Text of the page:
if all our stumbling will leave us lost, still?
Somewhere I learned to love the kind of man I am not.
Knuckle-scar. Thick forearms. Beer-bottle-dark eyes
and a sense of duty. The strength to hold a tugboat steady in rushing water
while other men sledgehammer pilings into place, an obstacle
to catch what comes our way, it’s a matter of time—
all that’s upstream breaks free.
THE ENGINEER WHO FIXED THE LOGJAM RECEIVES A GOLD WATCH FOR HIS TROUBLE
I know so much about how water moves
it leaves me dizzy. I know time and rivers
are tools the rich use to make fools
of the rest of us; no limit to the weight a man
can heave onto the backs of other men.
What else to do but decide to survive?
Water has no memory, is only memory,
is the world’s purest form of desire,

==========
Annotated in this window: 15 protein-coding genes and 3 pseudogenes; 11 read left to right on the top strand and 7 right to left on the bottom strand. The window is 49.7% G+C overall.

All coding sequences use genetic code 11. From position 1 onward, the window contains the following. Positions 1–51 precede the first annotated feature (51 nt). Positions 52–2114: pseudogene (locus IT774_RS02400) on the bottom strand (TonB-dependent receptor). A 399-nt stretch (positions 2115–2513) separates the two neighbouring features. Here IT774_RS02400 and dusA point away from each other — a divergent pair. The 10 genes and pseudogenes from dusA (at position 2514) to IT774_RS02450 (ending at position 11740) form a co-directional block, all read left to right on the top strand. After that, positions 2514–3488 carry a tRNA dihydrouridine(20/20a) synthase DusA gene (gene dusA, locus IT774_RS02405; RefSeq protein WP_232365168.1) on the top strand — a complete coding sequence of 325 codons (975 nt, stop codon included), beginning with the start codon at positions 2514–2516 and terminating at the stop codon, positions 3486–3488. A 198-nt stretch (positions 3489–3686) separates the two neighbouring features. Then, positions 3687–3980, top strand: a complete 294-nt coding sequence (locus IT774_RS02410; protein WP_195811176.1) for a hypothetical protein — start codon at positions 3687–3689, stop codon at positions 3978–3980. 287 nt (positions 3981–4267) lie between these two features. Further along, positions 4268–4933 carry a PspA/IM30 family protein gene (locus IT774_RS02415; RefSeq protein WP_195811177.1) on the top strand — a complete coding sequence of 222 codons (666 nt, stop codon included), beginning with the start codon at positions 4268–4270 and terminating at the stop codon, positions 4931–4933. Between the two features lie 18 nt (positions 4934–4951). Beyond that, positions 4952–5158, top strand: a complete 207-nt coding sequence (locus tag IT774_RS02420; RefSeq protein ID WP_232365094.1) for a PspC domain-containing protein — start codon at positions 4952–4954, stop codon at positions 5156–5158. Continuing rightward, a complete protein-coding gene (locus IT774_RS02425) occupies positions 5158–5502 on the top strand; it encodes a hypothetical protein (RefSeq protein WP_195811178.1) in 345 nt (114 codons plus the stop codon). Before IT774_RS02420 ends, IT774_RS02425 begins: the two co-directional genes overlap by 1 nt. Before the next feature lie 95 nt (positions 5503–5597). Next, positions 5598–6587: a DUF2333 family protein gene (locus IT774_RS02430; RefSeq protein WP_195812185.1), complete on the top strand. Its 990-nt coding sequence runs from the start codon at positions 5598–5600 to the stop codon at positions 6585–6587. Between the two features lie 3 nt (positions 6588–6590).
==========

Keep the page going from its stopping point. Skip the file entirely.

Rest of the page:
the relentless drive to return home
whatever the cost. It’s all any of us want,
to have a smoke and finish the job,
carry our weary bodies to a hearth
somewhere, a resting place
and the warmth of someone who loves us.
If water cannot go through, it goes around.
- Published in Issue 21
THREE POEMS by Sarina Romero
AT THE BARBECUE
Am I. Did I. When did. The start. What if. And then. What then. What of. Whatever happened to. Why did I. Why didn’t you. I saw. Where did. Upstairs. On the roof. For so long. And then. Did they. I bet. They must. They do. They figure. I kept. Still too. Why so. Quiet. Still. I didn’t. Look again. Look at you. Once. The whole night. I punished. Pummeling. I opened. My mouth. Then stopped. I fell. Inside. My seat. You looked. The cup poured. Three times. Liquor. What empties. Do you need. I blame. And shrink. Soaped counters. Bruised glance. Domestic. Betrays. Charred meat. Bitter beer. Stale popcorn. I kept. Quiet eggplant. Zyrtec dull. Head haze. Yellow night. I caved. And quiet. Hurt. You turn. I writhe. In place. At the stool. On the chair. In the dark. I flayed. I cost. What tender touch. I lost it. I searched for any flame. You. The leftover fruit in the bowl. My meek body. My silly-putty will. My anti-courage. June heft. What I lost. I loose. If anyone’s asking. I burned it.